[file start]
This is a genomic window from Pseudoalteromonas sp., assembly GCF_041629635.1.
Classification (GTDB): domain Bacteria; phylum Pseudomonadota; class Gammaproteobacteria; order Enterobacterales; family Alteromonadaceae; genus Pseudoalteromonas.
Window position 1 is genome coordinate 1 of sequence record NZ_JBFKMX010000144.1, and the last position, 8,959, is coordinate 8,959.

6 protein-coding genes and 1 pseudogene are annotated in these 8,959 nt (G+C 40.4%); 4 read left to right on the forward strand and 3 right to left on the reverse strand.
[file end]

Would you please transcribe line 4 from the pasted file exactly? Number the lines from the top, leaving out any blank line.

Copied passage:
6 protein-coding genes and 1 pseudogene are annotated in these 8,959 nt (G+C 40.4%); 4 read left to right on the forward strand and 3 right to left on the reverse strand.